•    Collective effort needs to be made by corporates and professional bodies so the industry has a clear understanding of the status. 
•    Mindset change is critical – Give more opportunities to female professionals and minority ethnical group to come to the front. 
Will we see more global workforce? Yes and increasingly more in the virtual working environment. 
Will people’s learning style change? More practical and experience-based learning will be welcome. Online learning will emerge further. 


The importance of education in changing times

Amanda Bradley, Executive Coach, Liberty EQ
Adrian Sargent, Founder & Managing Director, ESG Treasury
Marc Granville, Director, Head of Executive Education, International Capital Market Association (ICMA)
Chris van Dijl, Founder, Cugavadi

The impact of COVID 19 on professional education: 

  • Online learning has seen a shift and more opportunities arise; 
  • Huge capacity and desire to learn something new;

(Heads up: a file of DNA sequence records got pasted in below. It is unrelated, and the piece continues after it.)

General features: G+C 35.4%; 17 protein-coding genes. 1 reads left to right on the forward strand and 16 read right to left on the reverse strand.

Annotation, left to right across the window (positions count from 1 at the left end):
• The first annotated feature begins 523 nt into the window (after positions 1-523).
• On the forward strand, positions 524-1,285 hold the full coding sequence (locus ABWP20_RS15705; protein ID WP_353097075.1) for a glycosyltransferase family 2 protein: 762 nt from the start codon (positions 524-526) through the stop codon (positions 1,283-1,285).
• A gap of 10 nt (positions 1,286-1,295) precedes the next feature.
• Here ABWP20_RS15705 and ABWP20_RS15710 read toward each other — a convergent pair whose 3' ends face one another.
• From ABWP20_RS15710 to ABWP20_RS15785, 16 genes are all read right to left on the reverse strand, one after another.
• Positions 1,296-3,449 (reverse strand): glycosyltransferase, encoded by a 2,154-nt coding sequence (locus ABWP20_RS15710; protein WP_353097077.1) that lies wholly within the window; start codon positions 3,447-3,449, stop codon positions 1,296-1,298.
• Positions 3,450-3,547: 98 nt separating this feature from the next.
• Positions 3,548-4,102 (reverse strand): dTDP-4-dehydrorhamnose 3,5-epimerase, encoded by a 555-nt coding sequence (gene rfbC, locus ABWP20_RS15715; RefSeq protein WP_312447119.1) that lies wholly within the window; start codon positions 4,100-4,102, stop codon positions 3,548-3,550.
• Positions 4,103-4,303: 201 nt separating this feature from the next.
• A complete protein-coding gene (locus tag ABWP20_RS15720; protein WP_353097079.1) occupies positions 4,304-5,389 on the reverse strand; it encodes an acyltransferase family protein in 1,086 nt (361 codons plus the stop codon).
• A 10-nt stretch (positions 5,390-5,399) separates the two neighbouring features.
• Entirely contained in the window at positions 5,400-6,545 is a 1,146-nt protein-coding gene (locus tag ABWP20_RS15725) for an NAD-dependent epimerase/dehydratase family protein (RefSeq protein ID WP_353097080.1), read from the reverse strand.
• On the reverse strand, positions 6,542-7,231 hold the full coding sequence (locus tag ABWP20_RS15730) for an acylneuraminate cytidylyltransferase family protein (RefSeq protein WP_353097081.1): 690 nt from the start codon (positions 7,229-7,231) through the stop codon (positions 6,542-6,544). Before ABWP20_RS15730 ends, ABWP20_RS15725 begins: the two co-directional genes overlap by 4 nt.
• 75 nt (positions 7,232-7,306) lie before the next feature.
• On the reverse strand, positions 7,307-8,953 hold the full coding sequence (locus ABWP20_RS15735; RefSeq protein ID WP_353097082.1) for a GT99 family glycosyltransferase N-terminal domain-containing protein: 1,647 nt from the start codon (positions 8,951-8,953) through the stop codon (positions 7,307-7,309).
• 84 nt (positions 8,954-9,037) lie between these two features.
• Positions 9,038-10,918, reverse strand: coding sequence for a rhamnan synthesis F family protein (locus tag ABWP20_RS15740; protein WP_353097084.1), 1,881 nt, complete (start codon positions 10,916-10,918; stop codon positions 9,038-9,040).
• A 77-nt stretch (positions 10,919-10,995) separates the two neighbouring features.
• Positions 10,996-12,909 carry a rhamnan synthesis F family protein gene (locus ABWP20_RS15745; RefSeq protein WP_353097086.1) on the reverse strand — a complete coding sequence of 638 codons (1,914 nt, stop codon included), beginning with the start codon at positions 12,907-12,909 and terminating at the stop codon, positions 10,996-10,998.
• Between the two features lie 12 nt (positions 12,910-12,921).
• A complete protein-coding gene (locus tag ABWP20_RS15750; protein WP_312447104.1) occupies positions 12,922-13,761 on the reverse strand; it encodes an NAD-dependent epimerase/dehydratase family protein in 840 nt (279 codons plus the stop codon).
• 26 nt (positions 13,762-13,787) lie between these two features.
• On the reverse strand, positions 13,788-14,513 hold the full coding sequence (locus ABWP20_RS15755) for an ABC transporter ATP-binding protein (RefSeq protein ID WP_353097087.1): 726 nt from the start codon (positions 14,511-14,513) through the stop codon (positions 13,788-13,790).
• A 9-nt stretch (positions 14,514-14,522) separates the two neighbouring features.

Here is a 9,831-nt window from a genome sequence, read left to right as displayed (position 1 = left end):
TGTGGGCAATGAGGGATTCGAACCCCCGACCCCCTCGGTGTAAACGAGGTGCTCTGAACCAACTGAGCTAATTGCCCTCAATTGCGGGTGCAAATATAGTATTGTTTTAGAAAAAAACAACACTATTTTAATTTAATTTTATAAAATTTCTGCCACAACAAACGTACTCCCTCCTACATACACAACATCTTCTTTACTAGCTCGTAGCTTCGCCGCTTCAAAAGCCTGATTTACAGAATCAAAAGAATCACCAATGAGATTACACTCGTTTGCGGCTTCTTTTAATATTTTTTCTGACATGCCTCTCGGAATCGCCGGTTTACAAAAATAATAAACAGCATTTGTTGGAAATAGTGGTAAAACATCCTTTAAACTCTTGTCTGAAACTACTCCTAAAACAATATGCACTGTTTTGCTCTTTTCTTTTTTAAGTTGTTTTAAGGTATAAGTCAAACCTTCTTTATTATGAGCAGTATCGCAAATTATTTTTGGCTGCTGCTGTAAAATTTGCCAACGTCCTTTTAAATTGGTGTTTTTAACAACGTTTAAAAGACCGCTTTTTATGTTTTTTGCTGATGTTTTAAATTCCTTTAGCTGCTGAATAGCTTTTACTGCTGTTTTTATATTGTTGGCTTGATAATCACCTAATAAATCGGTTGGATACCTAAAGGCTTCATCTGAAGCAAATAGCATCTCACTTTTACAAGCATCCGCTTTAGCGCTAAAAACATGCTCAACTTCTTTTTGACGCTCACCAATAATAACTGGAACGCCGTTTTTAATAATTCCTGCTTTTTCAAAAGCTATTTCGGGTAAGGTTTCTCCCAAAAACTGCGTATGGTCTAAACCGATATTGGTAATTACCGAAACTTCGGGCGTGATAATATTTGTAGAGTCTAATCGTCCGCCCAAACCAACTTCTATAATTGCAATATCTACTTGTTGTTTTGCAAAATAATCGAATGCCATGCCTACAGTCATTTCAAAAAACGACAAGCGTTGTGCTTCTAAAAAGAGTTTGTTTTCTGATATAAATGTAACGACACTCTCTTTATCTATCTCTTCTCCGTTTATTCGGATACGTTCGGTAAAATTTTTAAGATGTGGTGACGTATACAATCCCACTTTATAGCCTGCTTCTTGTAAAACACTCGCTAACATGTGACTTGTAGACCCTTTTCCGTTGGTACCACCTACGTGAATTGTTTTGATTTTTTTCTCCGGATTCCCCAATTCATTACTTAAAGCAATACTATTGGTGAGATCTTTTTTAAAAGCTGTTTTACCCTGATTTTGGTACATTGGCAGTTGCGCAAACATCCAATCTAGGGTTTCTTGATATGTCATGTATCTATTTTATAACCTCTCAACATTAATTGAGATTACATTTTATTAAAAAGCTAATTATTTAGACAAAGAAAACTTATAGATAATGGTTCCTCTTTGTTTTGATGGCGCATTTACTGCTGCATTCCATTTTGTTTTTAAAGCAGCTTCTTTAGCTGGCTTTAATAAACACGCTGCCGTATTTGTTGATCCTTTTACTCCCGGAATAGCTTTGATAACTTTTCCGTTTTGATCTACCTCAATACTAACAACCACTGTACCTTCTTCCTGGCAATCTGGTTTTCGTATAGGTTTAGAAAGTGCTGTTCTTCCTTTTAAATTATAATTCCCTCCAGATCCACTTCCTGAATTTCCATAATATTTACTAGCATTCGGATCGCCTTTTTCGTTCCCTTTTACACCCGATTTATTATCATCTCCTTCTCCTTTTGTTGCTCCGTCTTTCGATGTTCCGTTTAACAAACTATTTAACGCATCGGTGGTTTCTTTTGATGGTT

• Have a clearer understanding of what you need in the professional space;
  • People work more hours when working from home; 
  • More emphasis on work-life balance & work-study balance; 

What will we see post-covid-19?

  • Practice behaviour change is expected and a more collaborative approach between professional training bodies and technology suppliers will be required.
  • The rise of gamification is inevitable as interaction needs to be more active. 
  • It may be more difficult for tutors to gauge students, therefore new tools and skills will be needed to get them engaged and connected. 
  • Face-to-face learning will not disappear. 
  • Professional bodies will re-evaluate and restructure their courses to better meet students’ personalised learning needs. 
  • The younger generation of students will choose a hybrid approach to learning.

Technical topics vs Soft skill topics 
Treasury and finance professionals need to be competent in both. Having technical skills to enable them to understand the operational aspect of the job, while soft skills can help them effectively report/influence/collaborate/tackle difficult situations. The ACT and ICMA have already incorporated some elements of soft skills (ie. judgement, decision making) into their courses. 

From a treasurer’s perspective, their role has become more and more strategic driven, which requires treasurers to have a good understanding of technical, strategic and commercial knowledge. The panel proposed to adopt more informal training, as well as promoting cross-organisational training courses that can be beneficial for both treasury and finance professionals.